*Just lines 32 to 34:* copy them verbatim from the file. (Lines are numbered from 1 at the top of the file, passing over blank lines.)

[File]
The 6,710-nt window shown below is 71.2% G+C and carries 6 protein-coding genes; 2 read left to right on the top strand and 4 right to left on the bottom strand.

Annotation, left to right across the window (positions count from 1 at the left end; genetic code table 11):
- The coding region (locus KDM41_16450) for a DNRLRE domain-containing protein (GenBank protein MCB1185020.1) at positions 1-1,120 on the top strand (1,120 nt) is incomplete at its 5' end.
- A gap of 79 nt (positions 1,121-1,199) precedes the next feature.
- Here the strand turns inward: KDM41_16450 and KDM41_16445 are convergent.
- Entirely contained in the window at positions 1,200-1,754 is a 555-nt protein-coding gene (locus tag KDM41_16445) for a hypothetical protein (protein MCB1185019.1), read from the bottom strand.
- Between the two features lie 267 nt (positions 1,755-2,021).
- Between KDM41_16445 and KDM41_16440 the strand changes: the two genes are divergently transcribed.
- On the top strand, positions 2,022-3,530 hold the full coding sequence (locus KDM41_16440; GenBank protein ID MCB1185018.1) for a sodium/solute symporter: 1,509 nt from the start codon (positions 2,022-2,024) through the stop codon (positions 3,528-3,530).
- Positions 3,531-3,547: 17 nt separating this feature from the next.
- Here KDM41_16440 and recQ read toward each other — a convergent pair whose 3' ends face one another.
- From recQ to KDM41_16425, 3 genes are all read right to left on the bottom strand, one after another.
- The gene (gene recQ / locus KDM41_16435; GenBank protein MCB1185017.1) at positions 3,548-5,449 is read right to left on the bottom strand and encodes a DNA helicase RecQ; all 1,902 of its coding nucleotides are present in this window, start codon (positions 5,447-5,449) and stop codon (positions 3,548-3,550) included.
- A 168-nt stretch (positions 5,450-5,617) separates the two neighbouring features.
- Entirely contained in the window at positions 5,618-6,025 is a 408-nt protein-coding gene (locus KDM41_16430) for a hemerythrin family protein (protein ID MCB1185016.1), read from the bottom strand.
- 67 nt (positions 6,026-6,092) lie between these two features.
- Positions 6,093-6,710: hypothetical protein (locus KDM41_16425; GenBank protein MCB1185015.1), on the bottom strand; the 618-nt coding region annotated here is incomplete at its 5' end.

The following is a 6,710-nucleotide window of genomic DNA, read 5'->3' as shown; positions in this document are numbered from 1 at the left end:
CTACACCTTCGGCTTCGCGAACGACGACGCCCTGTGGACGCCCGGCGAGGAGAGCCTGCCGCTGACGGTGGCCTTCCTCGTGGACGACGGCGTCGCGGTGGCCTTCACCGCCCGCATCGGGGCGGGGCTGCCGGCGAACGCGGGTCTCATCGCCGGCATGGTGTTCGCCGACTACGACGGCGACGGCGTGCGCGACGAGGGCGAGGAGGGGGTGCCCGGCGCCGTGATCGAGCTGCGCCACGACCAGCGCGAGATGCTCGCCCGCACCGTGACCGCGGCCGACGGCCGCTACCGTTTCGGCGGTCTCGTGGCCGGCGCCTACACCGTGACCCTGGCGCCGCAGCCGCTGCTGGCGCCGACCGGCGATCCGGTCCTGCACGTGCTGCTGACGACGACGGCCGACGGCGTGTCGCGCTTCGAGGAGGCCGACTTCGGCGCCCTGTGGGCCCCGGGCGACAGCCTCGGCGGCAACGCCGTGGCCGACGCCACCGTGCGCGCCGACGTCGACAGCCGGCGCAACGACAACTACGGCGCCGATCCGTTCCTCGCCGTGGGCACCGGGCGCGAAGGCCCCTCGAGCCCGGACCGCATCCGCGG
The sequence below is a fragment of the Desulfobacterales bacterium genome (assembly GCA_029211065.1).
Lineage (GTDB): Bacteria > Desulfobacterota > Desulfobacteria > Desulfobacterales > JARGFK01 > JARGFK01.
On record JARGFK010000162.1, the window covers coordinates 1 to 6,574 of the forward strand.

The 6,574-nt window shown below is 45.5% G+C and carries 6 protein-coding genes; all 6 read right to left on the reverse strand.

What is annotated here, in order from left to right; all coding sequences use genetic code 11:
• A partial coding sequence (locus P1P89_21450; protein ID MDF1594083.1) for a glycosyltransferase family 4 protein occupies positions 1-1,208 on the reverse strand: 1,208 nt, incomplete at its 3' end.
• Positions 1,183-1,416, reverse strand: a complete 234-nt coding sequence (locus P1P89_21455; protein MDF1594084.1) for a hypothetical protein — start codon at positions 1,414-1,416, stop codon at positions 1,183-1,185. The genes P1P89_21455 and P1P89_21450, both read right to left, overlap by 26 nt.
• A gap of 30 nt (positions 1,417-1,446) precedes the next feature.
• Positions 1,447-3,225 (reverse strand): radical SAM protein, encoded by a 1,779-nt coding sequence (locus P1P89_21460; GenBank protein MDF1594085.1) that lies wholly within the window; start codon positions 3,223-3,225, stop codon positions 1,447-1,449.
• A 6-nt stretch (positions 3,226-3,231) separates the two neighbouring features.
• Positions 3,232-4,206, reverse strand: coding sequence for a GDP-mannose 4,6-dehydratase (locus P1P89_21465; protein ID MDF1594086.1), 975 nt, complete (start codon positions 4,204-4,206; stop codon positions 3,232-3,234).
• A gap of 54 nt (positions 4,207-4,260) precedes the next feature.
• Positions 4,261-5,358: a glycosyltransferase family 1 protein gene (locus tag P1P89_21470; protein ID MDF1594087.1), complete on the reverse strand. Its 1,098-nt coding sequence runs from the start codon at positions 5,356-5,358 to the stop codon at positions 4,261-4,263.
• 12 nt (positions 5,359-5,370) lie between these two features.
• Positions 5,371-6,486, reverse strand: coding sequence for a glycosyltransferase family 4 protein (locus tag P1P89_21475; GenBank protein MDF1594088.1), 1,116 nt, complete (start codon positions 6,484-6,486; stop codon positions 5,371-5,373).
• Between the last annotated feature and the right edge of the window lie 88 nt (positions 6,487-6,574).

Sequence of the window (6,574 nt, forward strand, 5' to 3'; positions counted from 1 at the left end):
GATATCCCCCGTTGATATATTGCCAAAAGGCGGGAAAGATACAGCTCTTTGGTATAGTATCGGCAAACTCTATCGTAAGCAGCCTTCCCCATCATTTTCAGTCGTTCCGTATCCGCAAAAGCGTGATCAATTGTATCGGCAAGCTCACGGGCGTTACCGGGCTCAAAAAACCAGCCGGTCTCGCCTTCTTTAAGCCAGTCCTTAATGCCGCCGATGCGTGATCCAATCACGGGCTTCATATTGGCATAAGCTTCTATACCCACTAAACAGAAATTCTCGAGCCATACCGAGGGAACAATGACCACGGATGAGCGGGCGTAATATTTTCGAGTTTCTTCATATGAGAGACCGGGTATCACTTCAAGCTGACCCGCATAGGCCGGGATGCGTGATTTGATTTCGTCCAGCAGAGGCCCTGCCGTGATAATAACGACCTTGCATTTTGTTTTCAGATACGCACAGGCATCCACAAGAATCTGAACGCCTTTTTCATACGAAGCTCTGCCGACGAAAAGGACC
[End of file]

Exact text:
• Positions 4,261-5,358: a glycosyltransferase family 1 protein gene (locus tag P1P89_21470; protein ID MDF1594087.1), complete on the reverse strand. Its 1,098-nt coding sequence runs from the start codon at positions 5,356-5,358 to the stop codon at positions 4,261-4,263.
• 12 nt (positions 5,359-5,370) lie between these two features.
• Positions 5,371-6,486, reverse strand: coding sequence for a glycosyltransferase family 4 protein (locus tag P1P89_21475; GenBank protein MDF1594088.1), 1,116 nt, complete (start codon positions 6,484-6,486; stop codon positions 5,371-5,373).